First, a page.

It’s been a busy summer for the Federal School Safety Commission, set up by President Donald Trump in the wake of the Feb. 14 massacre at Marjory Stoneman Douglas High School in Parkland, Fla., which left 17 people dead. Headed by U.S. Secretary of Education Betsy DeVos, the commission is charged with coming up with recommendations by the end of this year on how to improve school safety and prevent future incidents of mass violence.
In hearings and public comment sessions throughout the summer—some on the road and some in Washington—the commission has heard from a range of experts, educators, and the general public on issues including on the wisdom and value of arming school staff members, the importance of student mental health services, how to preserve student privacy rights while sharing information that may help identify risks of violence, and the roots of that violence.
But the panel has drawn criticism for steering clear of the politically explosive topic of gun control, both in its witness lineup and in the thrust of the conversation so far.
Here are highlights of some of the safety commission’s most-recent hearings:
Balancing ‘Hardened Schools,’ Broader Security Approaches
While many school safety conversations since the Feb. 14 shooting in Parkland, Fla., have focused on “hardening schools” with physical security measures, keeping students safe requires a broader, multifaceted approach, several panelists told a federal school safety commission meeting Aug. 16.
Several panelists, who spoke on school policing, drills and protocols, building design, and threat assessment, also pushed for more centralized federal efforts to advance best practices and track what’s happening in schools around the country.
The panel’s latest meeting, held in Washington and coordinated by the Department of Homeland Security, was organized around the theme: “Creating a Citadel of Learning: New Tools to Secure our Schools, Inside and Out.”
While the image of a citadel or a fortress is in keeping with President Donald Trump’s calls to arm school staff and adopt more aggressive physical security measures, it clashes with the recommendations made by architects, educational leaders, and school safety consultants, who say such extensive equipment can make schools feel more like prisons than places of learning.
It’s possible to create safe schools that are still welcoming to students and conducive to learning and child development, architect Jay Brotman told the commission. He designed the new Sandy Hook Elementary School in Newtown, Conn., which replaced a building that was demolished after 26 people where killed in a 2012 school shooting there.
“The primary goal is to provide an inspiring, healthy environment that promotes learning,” Brotmon told the commission. “Security features, while vital and necessary, should be as invisible as possible and incorporated into the school’s design. Failing to do so puts children’s education, emotional development and pro-social behavior at risk.”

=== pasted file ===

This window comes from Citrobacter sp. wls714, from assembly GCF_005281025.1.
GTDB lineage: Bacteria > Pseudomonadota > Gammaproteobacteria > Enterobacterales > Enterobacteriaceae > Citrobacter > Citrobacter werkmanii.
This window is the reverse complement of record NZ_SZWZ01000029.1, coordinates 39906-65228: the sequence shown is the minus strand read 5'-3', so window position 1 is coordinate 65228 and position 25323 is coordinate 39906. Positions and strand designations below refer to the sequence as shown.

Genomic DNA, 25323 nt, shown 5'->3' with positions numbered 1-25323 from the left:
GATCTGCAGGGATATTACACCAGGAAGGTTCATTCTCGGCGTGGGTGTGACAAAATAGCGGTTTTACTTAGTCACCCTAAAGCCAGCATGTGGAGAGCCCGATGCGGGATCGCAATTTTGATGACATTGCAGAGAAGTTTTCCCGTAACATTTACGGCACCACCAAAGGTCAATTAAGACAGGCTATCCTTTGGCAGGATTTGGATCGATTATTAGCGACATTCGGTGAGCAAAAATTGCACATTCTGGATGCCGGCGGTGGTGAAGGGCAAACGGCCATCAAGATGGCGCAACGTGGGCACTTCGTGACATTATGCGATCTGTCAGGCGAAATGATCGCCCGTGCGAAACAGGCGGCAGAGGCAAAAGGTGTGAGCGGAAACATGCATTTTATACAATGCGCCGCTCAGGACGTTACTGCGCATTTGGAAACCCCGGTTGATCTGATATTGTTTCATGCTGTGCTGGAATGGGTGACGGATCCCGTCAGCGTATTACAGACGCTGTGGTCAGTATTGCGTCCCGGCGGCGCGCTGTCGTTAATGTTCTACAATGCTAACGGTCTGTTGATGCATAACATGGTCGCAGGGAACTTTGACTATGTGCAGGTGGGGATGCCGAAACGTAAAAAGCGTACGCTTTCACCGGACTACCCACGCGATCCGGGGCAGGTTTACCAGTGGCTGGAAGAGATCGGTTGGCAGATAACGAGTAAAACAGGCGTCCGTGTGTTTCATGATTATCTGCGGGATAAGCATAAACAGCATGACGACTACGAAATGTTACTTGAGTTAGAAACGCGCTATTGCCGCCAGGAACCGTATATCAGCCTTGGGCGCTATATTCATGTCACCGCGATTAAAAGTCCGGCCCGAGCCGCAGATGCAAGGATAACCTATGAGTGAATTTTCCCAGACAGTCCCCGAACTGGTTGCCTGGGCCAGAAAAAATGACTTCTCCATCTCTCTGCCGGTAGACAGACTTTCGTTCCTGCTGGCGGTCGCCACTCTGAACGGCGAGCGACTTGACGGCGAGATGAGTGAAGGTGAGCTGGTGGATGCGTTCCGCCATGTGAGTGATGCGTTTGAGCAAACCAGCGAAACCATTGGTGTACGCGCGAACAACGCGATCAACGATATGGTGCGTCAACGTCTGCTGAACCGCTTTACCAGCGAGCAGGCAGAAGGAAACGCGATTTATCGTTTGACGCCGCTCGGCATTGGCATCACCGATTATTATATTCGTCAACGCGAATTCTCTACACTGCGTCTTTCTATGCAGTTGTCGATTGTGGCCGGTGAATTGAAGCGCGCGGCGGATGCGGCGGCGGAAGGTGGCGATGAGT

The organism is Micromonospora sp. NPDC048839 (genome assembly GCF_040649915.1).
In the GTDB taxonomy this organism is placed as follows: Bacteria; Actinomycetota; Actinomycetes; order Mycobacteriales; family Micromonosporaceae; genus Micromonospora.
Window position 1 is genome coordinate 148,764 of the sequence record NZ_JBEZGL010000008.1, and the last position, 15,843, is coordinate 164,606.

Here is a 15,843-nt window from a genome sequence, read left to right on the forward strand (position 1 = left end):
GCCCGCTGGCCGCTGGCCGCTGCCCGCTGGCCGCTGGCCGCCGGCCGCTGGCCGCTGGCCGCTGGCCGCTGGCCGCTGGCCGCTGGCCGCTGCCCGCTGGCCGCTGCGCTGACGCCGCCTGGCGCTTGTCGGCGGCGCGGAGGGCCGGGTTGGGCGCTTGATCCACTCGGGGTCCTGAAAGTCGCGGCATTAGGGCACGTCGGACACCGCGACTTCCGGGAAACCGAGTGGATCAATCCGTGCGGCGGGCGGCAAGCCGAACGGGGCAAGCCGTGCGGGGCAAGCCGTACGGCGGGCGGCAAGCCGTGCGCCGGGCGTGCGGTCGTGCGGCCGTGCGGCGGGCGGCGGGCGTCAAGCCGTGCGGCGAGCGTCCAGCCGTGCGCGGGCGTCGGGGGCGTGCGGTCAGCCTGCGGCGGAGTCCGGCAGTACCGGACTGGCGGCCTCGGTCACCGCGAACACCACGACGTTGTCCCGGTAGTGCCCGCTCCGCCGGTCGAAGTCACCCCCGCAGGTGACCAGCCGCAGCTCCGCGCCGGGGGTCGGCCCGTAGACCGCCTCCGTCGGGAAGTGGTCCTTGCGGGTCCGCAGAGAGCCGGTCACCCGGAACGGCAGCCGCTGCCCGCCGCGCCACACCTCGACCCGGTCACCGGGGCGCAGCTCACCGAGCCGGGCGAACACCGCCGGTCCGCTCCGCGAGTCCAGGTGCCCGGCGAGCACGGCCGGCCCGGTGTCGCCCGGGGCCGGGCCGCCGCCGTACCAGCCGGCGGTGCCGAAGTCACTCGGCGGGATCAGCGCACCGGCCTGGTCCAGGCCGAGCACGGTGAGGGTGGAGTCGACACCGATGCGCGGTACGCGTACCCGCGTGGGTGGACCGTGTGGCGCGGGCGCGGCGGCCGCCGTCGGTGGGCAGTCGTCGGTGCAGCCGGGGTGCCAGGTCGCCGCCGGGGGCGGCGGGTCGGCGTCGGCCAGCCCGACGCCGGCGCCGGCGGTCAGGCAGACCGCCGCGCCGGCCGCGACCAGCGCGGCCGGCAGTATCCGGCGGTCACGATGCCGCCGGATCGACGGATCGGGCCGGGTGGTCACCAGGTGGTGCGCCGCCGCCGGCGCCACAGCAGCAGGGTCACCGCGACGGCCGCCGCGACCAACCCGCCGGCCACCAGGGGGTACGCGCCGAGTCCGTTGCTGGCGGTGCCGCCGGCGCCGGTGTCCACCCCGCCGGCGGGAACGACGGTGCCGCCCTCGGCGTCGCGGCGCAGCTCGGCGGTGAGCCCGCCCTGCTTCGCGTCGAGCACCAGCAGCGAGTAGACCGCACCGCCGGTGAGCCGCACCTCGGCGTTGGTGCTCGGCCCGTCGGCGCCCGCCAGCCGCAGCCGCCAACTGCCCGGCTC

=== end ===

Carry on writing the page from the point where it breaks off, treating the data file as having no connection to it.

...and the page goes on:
Max Schachter, who lost his son, Alex, in the Parkland shooting, agreed that controlling building entrances is important. But he also pushed for more robust, tech-heavy security measures. The Parkland gunman was able to kill 17 people without entering a single classroom by shooting through windows in classroom doors, that wouldn’t have been possible if the doors had been equipped with ballistic glass, he said, his voice cracking.
“It is time to protect our schools like we protect our airports and our federal buildings,” Schachter said.
Two other speakers told the commission their work was rooted in practices that were developed and advanced after past school shootings, noting that previous state and federal efforts had already had an effect on schools.
Donna P. Michaelis, the manager of the Virginia Center for School and Campus Safety, told how her state became the first in the country to mandate threat assessment practices in all schools, modeling the K-12 program off of measures put in place on the higher education level after the 2007 shooting at Virginia Tech.
Susan Payne, the founder of Safe2Tell, told the commission of a Secret Service report that was published after Columbine and has remained foundational to many threat assessment efforts. The agency’s Threat Assessment Center analyzed 37 targeted school attacks that occurred between 1974 and 2000, and it concluded that attackers in 31 of them events had told at least one person about their plans beforehand.
In 22 cases, two or more people knew about the planned attack in advance, the agency found. In most cases, those peers were classmates, siblings, and friends of the attackers.
“We have to change the culture and the climate into one that is about caring and seeking help when people need it,” she said, noting that the biggest category of Safe2Tell reports is concerns about suicide.
Deep Divisions on Equipping Educators With Weapons
President Donald Trump has made it clear that he thinks that arming trained school staff—a solution pushed by the National Rifle Association—could help prevent the next school shooting.
But educators, students, and community members who showed up to a federal school safety commission meeting Aug. 7, in ruby-red Wyoming, a state that allows its districts to arm certain school staff members, were deeply divided on the idea, according to a live-stream of the event.
“Asking school personnel to do the job of law enforcement and military personnel is nothing short of asking your plumber to cut your hair. It’s just not the job you’d want them to do,” said Brian Cox, the principal of Johnson Junior High School in Cheyenne, where the event was held. He said he’d much rather see resources directed to mental health than to arming educators.